The Weather Front On-Line
Across the Corn Belt, mild, sunny weather dominates the Midwest, warming top-soils for germination and helping to alleviate excessive wetness on low-lying fields.
Across the Corn Belt, flooding remains a concern in portions of the Ohio Valley, and lingering wetness is sustaining slow planting rates across key southern production areas. Cool, dry weather dominates the upper Midwest.
Across the Corn Belt, mostly dry, breezy weather prevails in the wake of a departing cold front. Thursday’s thunderstorms resulted in localized wind and hail damage across the central and eastern Corn Belt, and a few tornadoes were spotted in northern Illinois and neighboring areas.
Across the Corn Belt, scattered showers and thunderstorms are occurring in all areas except the upper Midwest, where soils remain dry. On April 5, topsoil moisture in South Dakota was reported to be 67% very short to short. At the same time, topsoil moisture in Ohio was 46% surplus (and 0% very short to short).
Across the Corn Belt, precipitation—heaviest in the Ohio Valley—is scattered across the region. Soils remain dry in the upper Midwest, while wet conditions persist in parts of the southern and eastern Corn Belt. Meanwhile, cool conditions in the northern Corn Belt contrast with mild weather across the southern tier of the region.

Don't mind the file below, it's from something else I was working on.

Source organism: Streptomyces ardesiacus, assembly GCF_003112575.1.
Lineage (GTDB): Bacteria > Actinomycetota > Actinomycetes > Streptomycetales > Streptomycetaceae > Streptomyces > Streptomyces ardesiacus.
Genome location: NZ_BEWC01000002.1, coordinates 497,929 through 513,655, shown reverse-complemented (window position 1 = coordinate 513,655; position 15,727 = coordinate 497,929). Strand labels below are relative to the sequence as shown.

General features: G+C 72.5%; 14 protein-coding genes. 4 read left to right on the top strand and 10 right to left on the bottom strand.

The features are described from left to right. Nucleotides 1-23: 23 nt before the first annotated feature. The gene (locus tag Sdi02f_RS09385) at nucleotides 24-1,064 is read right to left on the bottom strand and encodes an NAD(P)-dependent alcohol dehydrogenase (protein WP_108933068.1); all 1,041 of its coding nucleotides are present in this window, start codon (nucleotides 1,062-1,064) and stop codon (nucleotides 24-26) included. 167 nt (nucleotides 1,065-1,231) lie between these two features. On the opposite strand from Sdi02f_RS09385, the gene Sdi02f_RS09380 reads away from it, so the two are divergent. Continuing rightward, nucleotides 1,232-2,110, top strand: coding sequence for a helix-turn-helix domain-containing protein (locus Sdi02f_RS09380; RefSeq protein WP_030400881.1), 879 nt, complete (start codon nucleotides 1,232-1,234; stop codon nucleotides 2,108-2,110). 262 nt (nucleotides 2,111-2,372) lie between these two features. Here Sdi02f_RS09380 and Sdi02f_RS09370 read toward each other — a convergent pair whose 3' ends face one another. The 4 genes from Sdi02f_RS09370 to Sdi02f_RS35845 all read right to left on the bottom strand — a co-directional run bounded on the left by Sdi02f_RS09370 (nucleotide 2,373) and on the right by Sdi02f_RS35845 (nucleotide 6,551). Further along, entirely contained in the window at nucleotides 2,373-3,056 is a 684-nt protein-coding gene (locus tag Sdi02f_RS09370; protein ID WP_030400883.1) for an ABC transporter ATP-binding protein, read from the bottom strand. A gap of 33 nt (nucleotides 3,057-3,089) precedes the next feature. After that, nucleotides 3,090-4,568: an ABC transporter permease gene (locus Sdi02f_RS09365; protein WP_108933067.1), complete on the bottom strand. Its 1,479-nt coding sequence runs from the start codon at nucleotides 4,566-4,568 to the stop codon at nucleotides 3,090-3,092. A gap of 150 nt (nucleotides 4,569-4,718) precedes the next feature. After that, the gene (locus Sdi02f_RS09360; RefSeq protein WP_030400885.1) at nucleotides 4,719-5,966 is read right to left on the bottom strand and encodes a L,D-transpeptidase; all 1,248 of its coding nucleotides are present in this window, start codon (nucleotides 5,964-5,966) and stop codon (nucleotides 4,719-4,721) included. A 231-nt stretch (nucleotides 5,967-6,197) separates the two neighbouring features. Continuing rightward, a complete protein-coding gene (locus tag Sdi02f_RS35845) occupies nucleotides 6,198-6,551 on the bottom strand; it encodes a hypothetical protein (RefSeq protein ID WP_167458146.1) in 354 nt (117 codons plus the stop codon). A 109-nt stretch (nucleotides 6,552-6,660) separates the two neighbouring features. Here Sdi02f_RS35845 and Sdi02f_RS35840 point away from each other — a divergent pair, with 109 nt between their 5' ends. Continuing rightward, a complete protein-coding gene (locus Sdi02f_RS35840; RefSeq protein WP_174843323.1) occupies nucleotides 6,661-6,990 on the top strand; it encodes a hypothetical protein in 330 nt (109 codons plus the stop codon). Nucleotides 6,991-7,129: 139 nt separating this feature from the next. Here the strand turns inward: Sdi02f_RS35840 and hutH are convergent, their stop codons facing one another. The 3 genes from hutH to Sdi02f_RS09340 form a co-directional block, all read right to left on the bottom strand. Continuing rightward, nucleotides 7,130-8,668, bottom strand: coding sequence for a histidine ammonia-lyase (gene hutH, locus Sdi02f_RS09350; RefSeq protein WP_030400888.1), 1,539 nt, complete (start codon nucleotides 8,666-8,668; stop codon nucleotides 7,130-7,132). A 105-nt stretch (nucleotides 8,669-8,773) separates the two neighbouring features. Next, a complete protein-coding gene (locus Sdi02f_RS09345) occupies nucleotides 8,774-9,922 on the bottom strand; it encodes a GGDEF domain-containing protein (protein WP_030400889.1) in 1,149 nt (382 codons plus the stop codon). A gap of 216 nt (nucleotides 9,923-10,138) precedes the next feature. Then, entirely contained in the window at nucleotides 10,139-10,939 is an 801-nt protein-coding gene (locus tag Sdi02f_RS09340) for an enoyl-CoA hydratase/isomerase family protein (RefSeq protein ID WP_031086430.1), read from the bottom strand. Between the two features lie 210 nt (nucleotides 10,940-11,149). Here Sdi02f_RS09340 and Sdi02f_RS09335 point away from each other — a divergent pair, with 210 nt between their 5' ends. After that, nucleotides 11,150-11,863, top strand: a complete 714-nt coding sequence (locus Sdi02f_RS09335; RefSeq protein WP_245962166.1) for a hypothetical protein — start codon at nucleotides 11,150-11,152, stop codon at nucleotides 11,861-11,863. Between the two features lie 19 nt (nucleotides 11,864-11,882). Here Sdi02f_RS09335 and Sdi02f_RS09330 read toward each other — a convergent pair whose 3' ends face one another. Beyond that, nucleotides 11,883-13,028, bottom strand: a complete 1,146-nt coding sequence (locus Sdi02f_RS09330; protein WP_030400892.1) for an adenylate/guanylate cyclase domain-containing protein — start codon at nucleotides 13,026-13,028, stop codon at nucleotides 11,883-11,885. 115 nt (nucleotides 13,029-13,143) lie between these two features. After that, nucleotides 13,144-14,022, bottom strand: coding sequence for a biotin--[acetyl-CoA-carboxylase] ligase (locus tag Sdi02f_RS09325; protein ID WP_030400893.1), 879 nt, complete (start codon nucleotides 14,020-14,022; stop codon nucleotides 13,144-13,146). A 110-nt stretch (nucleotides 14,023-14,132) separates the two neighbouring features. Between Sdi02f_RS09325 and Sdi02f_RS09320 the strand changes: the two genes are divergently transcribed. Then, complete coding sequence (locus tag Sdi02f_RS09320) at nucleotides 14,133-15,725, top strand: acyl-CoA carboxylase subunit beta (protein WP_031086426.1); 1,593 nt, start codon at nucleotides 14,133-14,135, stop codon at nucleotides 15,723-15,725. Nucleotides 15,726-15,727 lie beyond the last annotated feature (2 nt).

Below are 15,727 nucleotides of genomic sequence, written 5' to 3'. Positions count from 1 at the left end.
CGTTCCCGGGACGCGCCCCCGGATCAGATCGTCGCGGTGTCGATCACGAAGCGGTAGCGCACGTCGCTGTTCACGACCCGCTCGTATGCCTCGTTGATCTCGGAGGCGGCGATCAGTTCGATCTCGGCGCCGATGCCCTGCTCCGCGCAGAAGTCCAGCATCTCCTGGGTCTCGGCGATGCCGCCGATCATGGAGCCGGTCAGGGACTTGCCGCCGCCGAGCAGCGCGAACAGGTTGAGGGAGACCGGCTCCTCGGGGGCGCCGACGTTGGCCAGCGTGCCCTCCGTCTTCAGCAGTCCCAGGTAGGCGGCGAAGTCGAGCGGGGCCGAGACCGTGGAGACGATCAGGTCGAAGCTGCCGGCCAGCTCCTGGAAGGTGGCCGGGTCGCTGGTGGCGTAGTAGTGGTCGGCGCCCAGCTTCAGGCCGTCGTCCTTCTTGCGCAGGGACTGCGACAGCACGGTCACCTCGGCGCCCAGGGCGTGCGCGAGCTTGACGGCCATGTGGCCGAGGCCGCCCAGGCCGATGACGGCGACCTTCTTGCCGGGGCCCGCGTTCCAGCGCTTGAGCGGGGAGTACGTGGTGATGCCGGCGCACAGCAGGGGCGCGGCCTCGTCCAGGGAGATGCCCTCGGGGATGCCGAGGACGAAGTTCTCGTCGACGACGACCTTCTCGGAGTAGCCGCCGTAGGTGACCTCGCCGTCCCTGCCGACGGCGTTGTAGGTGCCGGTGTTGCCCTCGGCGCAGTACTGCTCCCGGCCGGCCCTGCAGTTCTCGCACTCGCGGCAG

Across the Corn Belt, cold weather accompanies light rain and snow showers across northern parts of the region. Farther south, mild weather prevails. Rain showers are maintaining soggy conditions in the Ohio Valley.
Across the Corn Belt, heavy rain is causing lowland flooding and bringing renewed fieldwork delays to the lower Midwest. Flood Warnings are in effect for several counties in southern sections of Missouri, Illinois, Indiana, and Ohio. Meanwhile, very cool but dry weather covers the northwestern half of the Corn Belt. Friday morning’s temperatures dipped below 20° in the far upper Midwest.
Across the Corn Belt, dry weather prevails in the wake of a departing cold front. However, chilly, breezy conditions in the eastern Corn Belt contrast with above-normal temperatures west of the Mississippi River.